Media Watch: Talking About Tragedy After the Las Vegas Shooting

Two people sitting together on a bench

Two people sitting together on a benchIt’s been a rough couple of months.

Super-strong hurricanes, intense earthquakes and saber rattling with a nuclear adversary have now given way to the worst mass-shooting the United States has ever seen. And the shooting that was eclipsed by the one Sunday night in Las Vegas was just 16 months ago.

It can all be a little tough to take in. Technology and a news cycle that never takes a break put every new traumatic event right in front of our faces.

Following the Las Vegas shooting, a pair of faculty members from Drexel’s College of Nursing and Health Professions provided some healthy advice for both adults and children in how to deal with the thoughts, feeling and anxieties that have come in the shooting’s wake.

First and foremost, what people are feeling, even though they might have only witnessed it in a tweet or on the news, is completely valid.

“Secondary trauma can feel the same as if you were there for the incident,” Ebony White, PhD, assistant clinical professor in Behavioral Health Counseling and Couple and Family Therapy, said on KYW-TV (CBS-3) Monday. “So because we’re inundated with media and social media, we see these events happen over and over again. Even though it’s far away, it can leave many of us feeling helpless and hopeless.”

What is particularly striking — and impactful — about incidents like the Las Vegas shooting is that they are so unexpected. The unexpectedness can even rattle those who have sadly had to regularly deal with violence in their lives.

“Unfortunately, in urban communities — especially those plagued by violence — they’re already trying to deal with, or navigate, their own communities, where they have this preparation for events they anticipate,” White explained. “So with community violence you’ve already figured out where to be and where not be: ‘Don’t be in the wrong place at the wrong time.’ When things like this happen, there’s no preparation. It really compounds that sense of helplessness.”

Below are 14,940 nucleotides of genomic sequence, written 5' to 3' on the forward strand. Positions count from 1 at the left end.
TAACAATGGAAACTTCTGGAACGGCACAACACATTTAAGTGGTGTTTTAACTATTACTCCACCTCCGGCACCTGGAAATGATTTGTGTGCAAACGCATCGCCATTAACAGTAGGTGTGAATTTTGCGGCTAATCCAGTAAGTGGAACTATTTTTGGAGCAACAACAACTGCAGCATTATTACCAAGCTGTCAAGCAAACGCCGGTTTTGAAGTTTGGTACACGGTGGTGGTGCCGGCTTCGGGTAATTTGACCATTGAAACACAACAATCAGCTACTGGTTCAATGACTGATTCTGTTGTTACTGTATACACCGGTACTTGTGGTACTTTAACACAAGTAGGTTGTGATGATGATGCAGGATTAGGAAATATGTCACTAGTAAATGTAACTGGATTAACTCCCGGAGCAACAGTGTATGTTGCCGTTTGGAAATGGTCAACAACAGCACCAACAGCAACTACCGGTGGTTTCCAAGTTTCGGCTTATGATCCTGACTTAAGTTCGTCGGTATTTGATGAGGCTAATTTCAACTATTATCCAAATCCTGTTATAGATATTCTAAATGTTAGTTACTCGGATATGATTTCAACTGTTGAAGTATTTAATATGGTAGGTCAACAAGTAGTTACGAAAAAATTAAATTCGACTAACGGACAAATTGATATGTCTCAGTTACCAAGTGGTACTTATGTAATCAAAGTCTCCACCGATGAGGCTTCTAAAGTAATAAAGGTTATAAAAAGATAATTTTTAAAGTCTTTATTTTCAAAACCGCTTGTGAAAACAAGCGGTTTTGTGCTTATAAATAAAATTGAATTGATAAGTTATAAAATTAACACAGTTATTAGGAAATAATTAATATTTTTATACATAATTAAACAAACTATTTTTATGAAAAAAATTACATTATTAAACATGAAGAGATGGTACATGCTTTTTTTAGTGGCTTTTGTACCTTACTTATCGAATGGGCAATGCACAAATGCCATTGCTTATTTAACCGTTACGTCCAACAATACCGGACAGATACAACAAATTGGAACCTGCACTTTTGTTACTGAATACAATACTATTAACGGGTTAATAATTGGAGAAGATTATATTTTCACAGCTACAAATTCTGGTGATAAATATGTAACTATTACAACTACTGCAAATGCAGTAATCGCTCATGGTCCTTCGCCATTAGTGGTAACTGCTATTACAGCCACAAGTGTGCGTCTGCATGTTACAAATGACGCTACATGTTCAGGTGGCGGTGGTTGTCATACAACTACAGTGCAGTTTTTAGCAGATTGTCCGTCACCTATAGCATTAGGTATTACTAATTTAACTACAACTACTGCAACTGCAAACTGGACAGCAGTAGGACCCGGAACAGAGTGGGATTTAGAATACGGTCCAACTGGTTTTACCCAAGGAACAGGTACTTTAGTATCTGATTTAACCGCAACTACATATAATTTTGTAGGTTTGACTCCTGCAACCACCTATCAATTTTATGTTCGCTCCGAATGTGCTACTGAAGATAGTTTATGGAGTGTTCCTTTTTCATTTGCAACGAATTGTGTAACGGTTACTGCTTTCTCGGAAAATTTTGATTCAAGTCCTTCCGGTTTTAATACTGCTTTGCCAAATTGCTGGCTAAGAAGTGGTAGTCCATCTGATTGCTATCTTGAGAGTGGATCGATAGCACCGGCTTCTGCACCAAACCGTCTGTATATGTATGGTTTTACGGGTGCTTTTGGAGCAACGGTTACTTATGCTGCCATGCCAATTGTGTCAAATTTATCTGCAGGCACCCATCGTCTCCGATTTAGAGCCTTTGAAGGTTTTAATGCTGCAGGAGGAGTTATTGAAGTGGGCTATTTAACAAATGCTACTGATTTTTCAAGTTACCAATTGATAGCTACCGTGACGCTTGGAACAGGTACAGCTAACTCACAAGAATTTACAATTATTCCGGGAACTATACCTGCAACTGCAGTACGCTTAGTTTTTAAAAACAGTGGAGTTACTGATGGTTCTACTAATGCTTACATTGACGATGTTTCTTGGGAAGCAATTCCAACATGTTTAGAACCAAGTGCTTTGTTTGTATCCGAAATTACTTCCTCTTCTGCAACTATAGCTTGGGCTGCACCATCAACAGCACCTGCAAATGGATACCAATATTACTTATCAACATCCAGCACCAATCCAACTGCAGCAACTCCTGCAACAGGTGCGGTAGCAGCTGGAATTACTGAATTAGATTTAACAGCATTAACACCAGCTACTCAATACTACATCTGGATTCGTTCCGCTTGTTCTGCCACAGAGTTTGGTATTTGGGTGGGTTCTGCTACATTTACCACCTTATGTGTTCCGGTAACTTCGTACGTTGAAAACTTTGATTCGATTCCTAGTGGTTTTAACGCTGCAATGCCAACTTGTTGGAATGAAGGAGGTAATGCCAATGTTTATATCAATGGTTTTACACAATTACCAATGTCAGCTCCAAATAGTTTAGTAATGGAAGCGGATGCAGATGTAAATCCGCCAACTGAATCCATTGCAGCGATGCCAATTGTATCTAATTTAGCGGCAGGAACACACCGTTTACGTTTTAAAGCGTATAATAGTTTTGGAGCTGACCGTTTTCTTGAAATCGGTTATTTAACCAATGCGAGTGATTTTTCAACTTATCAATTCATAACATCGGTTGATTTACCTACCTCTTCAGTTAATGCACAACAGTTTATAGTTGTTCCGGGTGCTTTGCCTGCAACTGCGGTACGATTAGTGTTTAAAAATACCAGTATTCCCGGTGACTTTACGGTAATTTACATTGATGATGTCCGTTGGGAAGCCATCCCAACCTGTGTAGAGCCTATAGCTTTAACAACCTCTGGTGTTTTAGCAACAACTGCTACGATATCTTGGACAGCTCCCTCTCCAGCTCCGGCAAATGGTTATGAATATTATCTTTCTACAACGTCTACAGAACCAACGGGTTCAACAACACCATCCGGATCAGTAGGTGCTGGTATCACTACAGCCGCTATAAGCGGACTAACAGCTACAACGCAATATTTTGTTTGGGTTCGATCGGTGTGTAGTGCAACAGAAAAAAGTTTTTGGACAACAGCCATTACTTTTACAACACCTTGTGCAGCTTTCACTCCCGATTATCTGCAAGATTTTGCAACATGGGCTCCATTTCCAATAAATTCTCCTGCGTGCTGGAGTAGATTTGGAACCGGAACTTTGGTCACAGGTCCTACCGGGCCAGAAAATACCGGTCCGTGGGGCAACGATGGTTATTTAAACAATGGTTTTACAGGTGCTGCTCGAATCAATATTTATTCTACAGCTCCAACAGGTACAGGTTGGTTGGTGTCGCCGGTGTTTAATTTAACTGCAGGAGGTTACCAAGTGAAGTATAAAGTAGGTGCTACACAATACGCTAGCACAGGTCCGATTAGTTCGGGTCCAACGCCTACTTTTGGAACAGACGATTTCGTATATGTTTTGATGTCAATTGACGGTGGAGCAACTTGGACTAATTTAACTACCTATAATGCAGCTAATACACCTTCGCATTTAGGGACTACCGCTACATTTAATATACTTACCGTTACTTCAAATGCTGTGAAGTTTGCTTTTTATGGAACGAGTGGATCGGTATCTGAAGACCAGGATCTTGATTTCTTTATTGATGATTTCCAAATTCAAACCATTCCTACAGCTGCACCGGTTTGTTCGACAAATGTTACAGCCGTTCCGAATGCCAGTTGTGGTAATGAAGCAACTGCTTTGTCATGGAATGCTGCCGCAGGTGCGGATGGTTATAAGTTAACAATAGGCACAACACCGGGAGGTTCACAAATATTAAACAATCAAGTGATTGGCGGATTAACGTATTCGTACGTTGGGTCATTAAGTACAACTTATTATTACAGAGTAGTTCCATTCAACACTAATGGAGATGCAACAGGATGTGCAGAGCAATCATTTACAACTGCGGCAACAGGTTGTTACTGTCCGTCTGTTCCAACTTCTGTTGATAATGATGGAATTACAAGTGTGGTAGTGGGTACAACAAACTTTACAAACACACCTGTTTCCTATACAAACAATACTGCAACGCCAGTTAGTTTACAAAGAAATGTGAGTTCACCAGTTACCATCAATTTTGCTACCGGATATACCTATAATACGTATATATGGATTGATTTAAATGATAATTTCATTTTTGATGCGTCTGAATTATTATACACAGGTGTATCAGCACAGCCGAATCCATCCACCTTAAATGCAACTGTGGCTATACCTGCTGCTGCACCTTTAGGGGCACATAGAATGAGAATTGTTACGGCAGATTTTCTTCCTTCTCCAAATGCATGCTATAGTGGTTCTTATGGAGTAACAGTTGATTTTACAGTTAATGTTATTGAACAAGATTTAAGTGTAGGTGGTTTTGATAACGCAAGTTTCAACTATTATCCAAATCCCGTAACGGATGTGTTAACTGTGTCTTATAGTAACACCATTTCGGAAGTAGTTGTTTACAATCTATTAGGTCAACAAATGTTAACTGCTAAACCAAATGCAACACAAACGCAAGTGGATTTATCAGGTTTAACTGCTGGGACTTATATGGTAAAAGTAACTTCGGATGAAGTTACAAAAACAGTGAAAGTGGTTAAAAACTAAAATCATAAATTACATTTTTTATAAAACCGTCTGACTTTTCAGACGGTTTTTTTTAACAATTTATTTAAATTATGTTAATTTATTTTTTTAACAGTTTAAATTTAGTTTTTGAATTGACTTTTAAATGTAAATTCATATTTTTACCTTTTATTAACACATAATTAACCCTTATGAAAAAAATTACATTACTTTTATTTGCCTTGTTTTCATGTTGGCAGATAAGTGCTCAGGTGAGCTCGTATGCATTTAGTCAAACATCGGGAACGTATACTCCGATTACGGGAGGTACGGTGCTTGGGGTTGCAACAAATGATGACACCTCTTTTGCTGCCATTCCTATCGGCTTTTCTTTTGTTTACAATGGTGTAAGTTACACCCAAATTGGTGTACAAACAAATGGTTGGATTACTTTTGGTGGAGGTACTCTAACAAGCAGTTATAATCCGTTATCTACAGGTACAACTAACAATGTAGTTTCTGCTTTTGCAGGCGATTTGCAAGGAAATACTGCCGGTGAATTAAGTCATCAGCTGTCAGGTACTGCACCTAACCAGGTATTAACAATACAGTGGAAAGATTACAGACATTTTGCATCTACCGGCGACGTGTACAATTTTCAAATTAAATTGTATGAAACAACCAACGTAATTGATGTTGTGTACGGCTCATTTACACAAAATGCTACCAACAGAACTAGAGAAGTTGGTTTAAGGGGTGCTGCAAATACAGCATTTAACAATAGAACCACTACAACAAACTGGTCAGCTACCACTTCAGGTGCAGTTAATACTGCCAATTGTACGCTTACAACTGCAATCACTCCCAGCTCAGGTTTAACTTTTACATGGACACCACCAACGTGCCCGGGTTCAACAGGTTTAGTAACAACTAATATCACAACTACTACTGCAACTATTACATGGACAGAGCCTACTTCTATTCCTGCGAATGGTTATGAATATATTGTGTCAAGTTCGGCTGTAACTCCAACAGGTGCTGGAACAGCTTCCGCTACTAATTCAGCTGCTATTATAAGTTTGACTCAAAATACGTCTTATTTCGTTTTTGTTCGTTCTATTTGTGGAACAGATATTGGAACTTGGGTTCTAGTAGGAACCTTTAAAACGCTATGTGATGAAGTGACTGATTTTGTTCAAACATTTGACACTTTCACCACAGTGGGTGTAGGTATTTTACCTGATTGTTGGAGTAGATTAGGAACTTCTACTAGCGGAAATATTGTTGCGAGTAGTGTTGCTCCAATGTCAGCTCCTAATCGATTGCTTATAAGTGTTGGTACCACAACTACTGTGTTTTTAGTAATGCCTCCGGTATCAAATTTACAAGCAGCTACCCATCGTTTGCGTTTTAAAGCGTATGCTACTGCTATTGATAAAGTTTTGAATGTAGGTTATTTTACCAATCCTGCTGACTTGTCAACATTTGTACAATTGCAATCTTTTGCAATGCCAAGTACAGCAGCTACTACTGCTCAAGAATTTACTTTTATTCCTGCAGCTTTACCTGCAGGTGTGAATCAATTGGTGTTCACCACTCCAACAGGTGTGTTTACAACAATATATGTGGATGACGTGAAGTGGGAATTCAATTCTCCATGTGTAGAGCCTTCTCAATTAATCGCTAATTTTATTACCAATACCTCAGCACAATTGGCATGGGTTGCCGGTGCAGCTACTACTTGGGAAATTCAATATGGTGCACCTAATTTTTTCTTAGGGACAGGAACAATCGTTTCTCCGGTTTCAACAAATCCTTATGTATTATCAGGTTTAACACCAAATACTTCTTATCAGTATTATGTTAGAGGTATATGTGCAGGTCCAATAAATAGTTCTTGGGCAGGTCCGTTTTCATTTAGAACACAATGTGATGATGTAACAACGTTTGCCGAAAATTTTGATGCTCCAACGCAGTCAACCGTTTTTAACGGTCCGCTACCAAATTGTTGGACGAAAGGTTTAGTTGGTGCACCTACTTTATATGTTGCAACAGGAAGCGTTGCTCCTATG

In light of that, White said there is a mistake we routinely make after traumatic events.

“The mistake that we make is being silent about this,” White said. “The first thing we need to do is not be silent about this. Teachers need to be talking about this in the classroom; parents, certainly, need to talk about this in their homes.”

For parents to talk to their kids, though, they need to take care of themselves, according to Yasmine Awais, assistant clinical professor of Creative Arts Therapies.

“Adults cannot help children cope if they are feeling overwhelmed themselves,” Awais said in an Oct. 3 Philadelphia Inquirer article. “The American Art Therapy Association recommends ‘taking time for reflection and self-care.’ The American Psychological Association notes the importance of building resilience as ‘an important part of preparing for the unexpected.’”

Awais agreed with White, saying that “avoiding the discussion is not useful” when it comes to children.

“For a young child, it may not be necessary to broach the topic directly but to answer any questions they have if they come up,” Awais said. “Another approach is to ask your child what they talked about or heard in school today, whether they discussed current events. Adults often do not realize that children are amazing listeners and can pick up on many things.”

“The first thing you need to know is to use language that makes sense to them,” White said. “And, also, don’t start with information. You want to follow their lead. So ask them first, ‘What do you know about what happened?’”

Children want to be safe, Awais said, so having emergency plans can be reassuring to them.

It is important to meet children where they are, too. A grade-schooler and high schooler likely won’t have the exact same thoughts and concerns.

“With all ages, be honest,” Awais said. “It is okay to say that you do not know. With a middle schooler or high schooler, it may be important to be more direct and broach the topic. An older child may initially say they are okay, but that does not mean an uncomfortable discussion isn’t warranted.”

Media hoping to talk to White or Awais can contact Frank Otto at 215.571.4244 or